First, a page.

More than 40 turtles seized from sellers in Virginia bust, officials say

RICHMOND, Va. — Wildlife officials in Virginia seized more than 40 turtles in a recent crackdown on the illegal sale of the reptiles, authorities said this week.

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According to WRIC-TV, the Virginia Department of Wildlife Resources took to social media Tuesday to share the news.

“DWR Conservation Police officers coordinated with DWR Wildlife Division staff to seize a dozen red-eared sliders and eastern painted turtles, and 30 Mississippi map turtles from private and retail sellers,” the Facebook post read.

DWR Conservation Police Officers coordinated with DWR Wildlife Division staff to seize a dozen red-eared sliders and...

Posted by Virginia Department of Wildlife Resources on Tuesday, April 19, 2022

In Virginia, “it is unlawful to sell native or naturalized species” of turtles, except for snapping turtles, which “may be commercially harvested and sold with the appropriate permit,” the department wrote.

“Charging ‘adoption’ or ‘rehoming’ fees or any other form of barter is also unlawful,” the post read.

The red-eared slider, which is not native to Virginia, is among the 100 most invasive species worldwide, according to the department. The reptiles pose a threat to local wildlife by interbreeding with native turtles, such as the yellow-bellied slider, and spreading “trade-oriented diseases,” the department said.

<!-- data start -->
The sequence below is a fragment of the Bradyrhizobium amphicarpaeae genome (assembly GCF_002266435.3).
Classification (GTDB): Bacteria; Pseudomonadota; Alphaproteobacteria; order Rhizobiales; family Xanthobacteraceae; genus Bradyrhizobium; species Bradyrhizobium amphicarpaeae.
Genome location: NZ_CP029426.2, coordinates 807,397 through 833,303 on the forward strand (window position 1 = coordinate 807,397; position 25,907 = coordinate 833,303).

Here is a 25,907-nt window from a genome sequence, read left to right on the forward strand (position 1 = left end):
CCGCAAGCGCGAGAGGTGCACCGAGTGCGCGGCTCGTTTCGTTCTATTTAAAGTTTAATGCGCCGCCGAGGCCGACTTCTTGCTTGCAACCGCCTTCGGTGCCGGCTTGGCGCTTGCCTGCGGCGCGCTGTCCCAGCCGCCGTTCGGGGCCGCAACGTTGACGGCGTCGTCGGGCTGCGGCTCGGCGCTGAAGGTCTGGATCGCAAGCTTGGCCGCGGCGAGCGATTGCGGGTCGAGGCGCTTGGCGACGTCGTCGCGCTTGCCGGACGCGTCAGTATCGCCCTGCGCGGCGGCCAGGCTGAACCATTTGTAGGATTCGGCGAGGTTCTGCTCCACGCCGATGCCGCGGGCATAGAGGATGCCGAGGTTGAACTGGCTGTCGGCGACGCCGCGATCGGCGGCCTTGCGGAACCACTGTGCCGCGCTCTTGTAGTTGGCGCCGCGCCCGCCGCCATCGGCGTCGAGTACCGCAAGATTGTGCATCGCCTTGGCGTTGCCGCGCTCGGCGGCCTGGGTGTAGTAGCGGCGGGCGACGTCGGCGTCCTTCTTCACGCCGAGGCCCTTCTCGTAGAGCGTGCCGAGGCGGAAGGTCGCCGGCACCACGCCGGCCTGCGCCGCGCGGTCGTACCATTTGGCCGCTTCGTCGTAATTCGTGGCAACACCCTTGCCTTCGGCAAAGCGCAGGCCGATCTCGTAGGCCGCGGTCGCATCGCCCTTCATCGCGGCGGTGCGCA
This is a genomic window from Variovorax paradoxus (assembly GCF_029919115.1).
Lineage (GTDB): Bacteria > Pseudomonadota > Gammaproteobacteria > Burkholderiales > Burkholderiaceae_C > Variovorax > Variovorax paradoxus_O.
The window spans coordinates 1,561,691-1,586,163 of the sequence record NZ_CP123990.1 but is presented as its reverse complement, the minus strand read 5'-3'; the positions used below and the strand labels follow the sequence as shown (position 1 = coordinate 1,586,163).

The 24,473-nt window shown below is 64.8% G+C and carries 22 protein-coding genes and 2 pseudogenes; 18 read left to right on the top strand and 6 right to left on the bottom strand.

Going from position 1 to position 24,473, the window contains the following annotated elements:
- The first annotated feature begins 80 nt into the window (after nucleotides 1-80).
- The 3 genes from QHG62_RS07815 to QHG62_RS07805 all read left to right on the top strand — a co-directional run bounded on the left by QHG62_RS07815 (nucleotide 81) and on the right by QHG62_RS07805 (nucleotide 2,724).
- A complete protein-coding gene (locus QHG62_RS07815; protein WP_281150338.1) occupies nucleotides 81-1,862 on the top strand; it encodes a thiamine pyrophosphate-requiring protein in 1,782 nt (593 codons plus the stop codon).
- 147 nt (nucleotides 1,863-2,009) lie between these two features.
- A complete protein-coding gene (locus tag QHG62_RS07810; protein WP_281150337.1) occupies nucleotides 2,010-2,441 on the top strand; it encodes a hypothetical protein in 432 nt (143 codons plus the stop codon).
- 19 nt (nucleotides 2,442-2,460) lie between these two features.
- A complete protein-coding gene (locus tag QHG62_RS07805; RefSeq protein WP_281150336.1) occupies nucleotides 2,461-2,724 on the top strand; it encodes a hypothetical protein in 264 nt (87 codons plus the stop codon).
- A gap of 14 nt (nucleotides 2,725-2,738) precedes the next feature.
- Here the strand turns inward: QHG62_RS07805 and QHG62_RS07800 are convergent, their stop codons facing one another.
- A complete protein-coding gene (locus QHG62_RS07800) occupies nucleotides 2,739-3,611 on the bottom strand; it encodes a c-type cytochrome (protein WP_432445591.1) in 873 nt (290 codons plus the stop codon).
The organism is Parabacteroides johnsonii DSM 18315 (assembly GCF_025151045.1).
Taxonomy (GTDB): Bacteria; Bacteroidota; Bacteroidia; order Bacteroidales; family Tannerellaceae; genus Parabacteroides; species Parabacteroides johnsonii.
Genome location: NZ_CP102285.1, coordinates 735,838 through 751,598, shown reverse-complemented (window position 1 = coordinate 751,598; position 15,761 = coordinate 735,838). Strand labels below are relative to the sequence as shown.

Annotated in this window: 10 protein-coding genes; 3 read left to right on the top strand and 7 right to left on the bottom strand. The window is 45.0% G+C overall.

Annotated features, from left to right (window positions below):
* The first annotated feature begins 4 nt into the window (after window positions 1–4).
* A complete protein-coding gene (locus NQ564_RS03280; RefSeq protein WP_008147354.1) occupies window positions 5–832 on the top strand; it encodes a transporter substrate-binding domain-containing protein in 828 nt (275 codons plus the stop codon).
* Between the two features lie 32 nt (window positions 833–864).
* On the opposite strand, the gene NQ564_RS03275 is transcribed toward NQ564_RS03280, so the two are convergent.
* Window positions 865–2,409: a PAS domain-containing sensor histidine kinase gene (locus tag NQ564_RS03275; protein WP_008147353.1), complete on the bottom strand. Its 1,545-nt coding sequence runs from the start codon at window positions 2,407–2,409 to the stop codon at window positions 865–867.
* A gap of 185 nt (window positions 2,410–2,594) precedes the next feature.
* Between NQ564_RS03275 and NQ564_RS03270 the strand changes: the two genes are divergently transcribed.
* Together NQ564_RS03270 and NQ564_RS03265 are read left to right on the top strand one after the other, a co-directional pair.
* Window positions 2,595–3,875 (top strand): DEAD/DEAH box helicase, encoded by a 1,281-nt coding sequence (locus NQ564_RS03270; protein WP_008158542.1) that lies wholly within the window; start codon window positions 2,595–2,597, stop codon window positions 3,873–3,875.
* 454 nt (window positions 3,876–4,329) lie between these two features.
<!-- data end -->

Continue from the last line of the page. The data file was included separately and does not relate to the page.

The naturalized Mississippi map turtle has populations in Newport News and near Washington, D.C., the post added.

Although officials sent several of the young map turtles to zoos, the rest of the seized reptiles were euthanized because it is difficult to find homes that can provide adequate care, the department said.

“Because these turtles are relatively cheap to purchase, they are often treated as ‘disposable pets’ and either die from poor husbandry or are released into the wild after the owner is no longer willing or able to care for them,” the department wrote.